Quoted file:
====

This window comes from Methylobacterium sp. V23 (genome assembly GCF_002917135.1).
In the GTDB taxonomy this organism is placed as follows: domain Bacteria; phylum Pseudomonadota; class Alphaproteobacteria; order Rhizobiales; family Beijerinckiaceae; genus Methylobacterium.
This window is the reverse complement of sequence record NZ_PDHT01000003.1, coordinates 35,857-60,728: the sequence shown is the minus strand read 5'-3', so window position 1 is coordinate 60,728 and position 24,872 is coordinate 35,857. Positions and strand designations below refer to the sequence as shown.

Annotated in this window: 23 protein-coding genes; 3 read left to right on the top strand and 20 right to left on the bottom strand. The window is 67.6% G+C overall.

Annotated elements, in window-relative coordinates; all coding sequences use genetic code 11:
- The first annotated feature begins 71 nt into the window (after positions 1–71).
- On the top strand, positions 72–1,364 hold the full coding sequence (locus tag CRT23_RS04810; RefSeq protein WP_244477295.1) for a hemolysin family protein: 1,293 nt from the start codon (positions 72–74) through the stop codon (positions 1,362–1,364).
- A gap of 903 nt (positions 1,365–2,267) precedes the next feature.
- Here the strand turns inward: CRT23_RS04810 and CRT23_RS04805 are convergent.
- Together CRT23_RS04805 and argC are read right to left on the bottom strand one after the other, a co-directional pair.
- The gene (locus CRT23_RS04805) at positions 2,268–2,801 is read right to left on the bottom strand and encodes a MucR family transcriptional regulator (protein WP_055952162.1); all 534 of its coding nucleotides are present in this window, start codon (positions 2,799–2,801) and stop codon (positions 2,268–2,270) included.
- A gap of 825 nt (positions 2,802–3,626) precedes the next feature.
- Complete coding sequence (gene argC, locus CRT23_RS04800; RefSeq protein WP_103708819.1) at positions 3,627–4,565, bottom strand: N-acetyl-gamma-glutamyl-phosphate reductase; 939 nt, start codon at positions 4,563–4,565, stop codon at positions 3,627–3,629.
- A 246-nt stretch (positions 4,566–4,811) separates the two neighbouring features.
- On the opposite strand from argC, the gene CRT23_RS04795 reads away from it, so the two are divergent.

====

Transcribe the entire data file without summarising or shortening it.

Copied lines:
This window comes from Methylobacterium sp. V23 (genome assembly GCF_002917135.1).
In the GTDB taxonomy this organism is placed as follows: domain Bacteria; phylum Pseudomonadota; class Alphaproteobacteria; order Rhizobiales; family Beijerinckiaceae; genus Methylobacterium.
This window is the reverse complement of sequence record NZ_PDHT01000003.1, coordinates 35,857-60,728: the sequence shown is the minus strand read 5'-3', so window position 1 is coordinate 60,728 and position 24,872 is coordinate 35,857. Positions and strand designations below refer to the sequence as shown.

Annotated in this window: 23 protein-coding genes; 3 read left to right on the top strand and 20 right to left on the bottom strand. The window is 67.6% G+C overall.

Annotated elements, in window-relative coordinates; all coding sequences use genetic code 11:
- The first annotated feature begins 71 nt into the window (after positions 1–71).
- On the top strand, positions 72–1,364 hold the full coding sequence (locus tag CRT23_RS04810; RefSeq protein WP_244477295.1) for a hemolysin family protein: 1,293 nt from the start codon (positions 72–74) through the stop codon (positions 1,362–1,364).
- A gap of 903 nt (positions 1,365–2,267) precedes the next feature.
- Here the strand turns inward: CRT23_RS04810 and CRT23_RS04805 are convergent.
- Together CRT23_RS04805 and argC are read right to left on the bottom strand one after the other, a co-directional pair.
- The gene (locus CRT23_RS04805) at positions 2,268–2,801 is read right to left on the bottom strand and encodes a MucR family transcriptional regulator (protein WP_055952162.1); all 534 of its coding nucleotides are present in this window, start codon (positions 2,799–2,801) and stop codon (positions 2,268–2,270) included.
- A gap of 825 nt (positions 2,802–3,626) precedes the next feature.
- Complete coding sequence (gene argC, locus CRT23_RS04800; RefSeq protein WP_103708819.1) at positions 3,627–4,565, bottom strand: N-acetyl-gamma-glutamyl-phosphate reductase; 939 nt, start codon at positions 4,563–4,565, stop codon at positions 3,627–3,629.
- A 246-nt stretch (positions 4,566–4,811) separates the two neighbouring features.
- On the opposite strand from argC, the gene CRT23_RS04795 reads away from it, so the two are divergent.